|Awarded for||Excellence in speculative fiction|
|First awarded||1996 (for 1995)|
The Aurealis Award for Excellence in Speculative Fiction is an annual literary award for Australian science fiction, fantasy and horror fiction. Only Australians are eligible for the award.
The Aurealis Award was established in 1995 by Chimaera Publications, the publishers of Aurealis Magazine. Unlike the other major Australian speculative fiction award, the Ditmar Award, it divides work into sub-genre and age categories, and is judged as such.
The award was originally given out in the following divisions: Science Fiction, Fantasy, Horror, and Young Adult. Two separate awards are given in each of those divisions, one for novels and one for short stories. A fifth division for Children's books was added in 2001 for fiction for 8-12 year olds, with separate awards for "Short Fiction" and "Long Fiction". With the 2008 Awards the "Short Fiction" children's fiction category became a category for "Illustrated Work/Picture Book". For the 2010 Awards, the two categories became one for children's fiction told primarily through pictures and another for children's fiction told primarily through words. For the 2013 Awards, the two categories were merged into a single category for children's books. The Young Adult and Children's categories cover books in all three speculative fiction genres.
Submissions within a division are reviewed by a three judge panel, which selects each year's finalists and winners for their respective division. One of the judges on each panel is also the panel Convenor.
Two changes to the award structure were introduced in 2004. The awards became administered by Fantastic Queensland, a volunteer group that promotes Australian speculative fiction. A new division was added, Golden Aurealis, for both short stories and books, drawn from the winners of the other divisions.
There is also an associated Peter McNamara Conveners' Award for Excellence for "a particular achievement in speculative fiction or related areas in the relevant year, but may also take into account achievements over a number of years. This may also be for a non-fiction work, a collection or anthology, an art work, or for a body of work that brings credit and/or attention to the speculative fiction genre in that year". The award was originally known as the Convenors' Award for Excellence and was renamed in 2002 after Peter McNamara (d. 2004), the original award Convenor, shortly after he was diagnosed with an incurable disease. It is given out at the discretion of the Convenors.
After six years of being the administrator, Fantastic Queensland ended their partnership with Chimaera Publications. On May 18, 2010 it was announced that Chimaera had entered a new deal with SpecFaction NSW who would administer the awards for 2010. Later in 2010 SpecFaction NSW announced that they reached a deal with HarperVoyager to be the exclusive sponsor for the 2010 Awards which would be held in May 2011.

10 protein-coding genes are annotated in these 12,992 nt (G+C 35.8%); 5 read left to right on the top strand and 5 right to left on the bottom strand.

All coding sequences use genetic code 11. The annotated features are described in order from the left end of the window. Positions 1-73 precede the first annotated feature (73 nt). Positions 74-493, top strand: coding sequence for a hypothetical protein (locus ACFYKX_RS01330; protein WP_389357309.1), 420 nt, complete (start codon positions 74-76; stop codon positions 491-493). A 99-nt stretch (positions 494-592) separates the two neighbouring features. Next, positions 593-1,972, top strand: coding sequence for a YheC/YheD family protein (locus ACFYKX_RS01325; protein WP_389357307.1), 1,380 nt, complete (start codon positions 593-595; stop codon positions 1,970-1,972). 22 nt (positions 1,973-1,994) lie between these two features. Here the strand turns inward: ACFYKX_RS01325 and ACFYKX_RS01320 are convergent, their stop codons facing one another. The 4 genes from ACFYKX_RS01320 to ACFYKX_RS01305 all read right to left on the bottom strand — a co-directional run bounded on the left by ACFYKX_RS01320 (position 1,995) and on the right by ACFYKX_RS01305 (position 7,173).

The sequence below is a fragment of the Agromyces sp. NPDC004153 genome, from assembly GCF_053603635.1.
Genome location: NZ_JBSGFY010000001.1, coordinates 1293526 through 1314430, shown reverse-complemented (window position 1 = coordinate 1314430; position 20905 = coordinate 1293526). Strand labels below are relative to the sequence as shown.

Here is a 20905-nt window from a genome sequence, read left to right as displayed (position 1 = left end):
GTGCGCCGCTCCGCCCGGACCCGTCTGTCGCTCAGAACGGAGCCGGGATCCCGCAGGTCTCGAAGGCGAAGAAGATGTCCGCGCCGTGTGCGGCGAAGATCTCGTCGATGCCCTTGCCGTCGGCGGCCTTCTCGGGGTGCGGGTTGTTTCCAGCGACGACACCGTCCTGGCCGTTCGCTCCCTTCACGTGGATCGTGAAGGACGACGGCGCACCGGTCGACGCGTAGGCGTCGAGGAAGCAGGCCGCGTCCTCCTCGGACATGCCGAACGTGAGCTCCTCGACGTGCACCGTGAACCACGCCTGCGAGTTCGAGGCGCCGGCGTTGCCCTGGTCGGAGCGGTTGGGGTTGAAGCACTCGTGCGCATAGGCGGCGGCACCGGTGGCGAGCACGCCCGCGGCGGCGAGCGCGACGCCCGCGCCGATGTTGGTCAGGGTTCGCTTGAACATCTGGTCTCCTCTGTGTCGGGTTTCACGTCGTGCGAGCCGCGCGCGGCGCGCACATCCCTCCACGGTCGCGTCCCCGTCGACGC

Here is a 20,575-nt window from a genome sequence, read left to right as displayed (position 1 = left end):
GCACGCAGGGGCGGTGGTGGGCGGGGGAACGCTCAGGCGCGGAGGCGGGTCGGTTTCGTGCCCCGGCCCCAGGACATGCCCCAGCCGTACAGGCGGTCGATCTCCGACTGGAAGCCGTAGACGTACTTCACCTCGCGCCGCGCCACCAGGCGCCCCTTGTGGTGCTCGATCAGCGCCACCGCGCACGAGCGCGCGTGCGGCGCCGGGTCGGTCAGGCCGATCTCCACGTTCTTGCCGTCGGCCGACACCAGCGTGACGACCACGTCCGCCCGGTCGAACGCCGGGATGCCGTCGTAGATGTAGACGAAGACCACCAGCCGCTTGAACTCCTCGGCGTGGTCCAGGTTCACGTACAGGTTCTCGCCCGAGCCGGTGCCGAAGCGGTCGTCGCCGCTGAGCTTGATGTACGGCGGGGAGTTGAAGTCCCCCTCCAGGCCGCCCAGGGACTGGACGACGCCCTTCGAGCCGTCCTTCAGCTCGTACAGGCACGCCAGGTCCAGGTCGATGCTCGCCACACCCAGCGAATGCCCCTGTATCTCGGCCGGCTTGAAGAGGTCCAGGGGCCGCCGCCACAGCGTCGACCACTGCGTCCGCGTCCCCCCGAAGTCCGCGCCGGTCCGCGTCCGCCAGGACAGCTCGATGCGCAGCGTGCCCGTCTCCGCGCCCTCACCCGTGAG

After three years of running the awards, SpecFaction NSW, decided they would not continue hosting the awards. On the 7th of May it was announced that Chimaera Publications had reached an agreement with Conflux Inc, who will host the awards for the next two years. In addition, the awards ceremony will now be held in Canberra.
Also presented at Aurealis Awards ceremonies since the 2009 awards, although not officially an Aurealis Award, is the Kris Hembury Encouragement Award.
During the years 2001 to 2007 the category "best children’s illustrated work/picture book" was simply known as "best children’s short fiction" and "best children's novel" was known as "best children's long fiction". From 1998 to 2000 the Peter McNamara Convenors' Award for excellence was known simply as the Convenors' Award for excellence but was changed in honour of Peter McNamara the original convenor.
In earlier years the eligibility period was 1 November to 31 October, rather than the current 1 January to 31 December. The transitional period was the 2010 Awards for which the eligibility period was 1 November 2009 to 31 December 2010.
Retired or merged awards
- Golden aurealis for best novel: 2004 to 2007
- Golden aurealis for best short story: 2004 to 2007
- Aurealis Award for best children's fiction (told primarily through words): 2001 to 2012
- Aurealis Award for best children's fiction (told primarily through pictures): 2001 to 2012
- ↑ "AUREALIS", The Australian Science Fiction Bullsheet #51 -- March 29th 1996
- ↑ "2010 and beyond...". Chimaera Publications. Archived from the original on 2010-08-15. http://www.webcitation.org/5rzn4Qnjt. Retrieved 2010-05-18.
- ↑ "HarperVoyager Sponsor the 2010 Aurealis Awards". Aurealis Awards. Archived from the original on 2010-03-21. http://www.webcitation.org/5xLXpcxKS. Retrieved 2011-03-21.
- ↑ 4.0 4.1 "Aurealis Awards going to Canberra". http://www.aurealis.com.au/news.php?showyear=2013. Retrieved 19 May 2013.
- ↑ "aurealis awards, previous years’ results". Aurealis Awards. http://www.aurealisawards.com/downloads/history1995_2008.pdf.pdf. Retrieved 2010-02-03.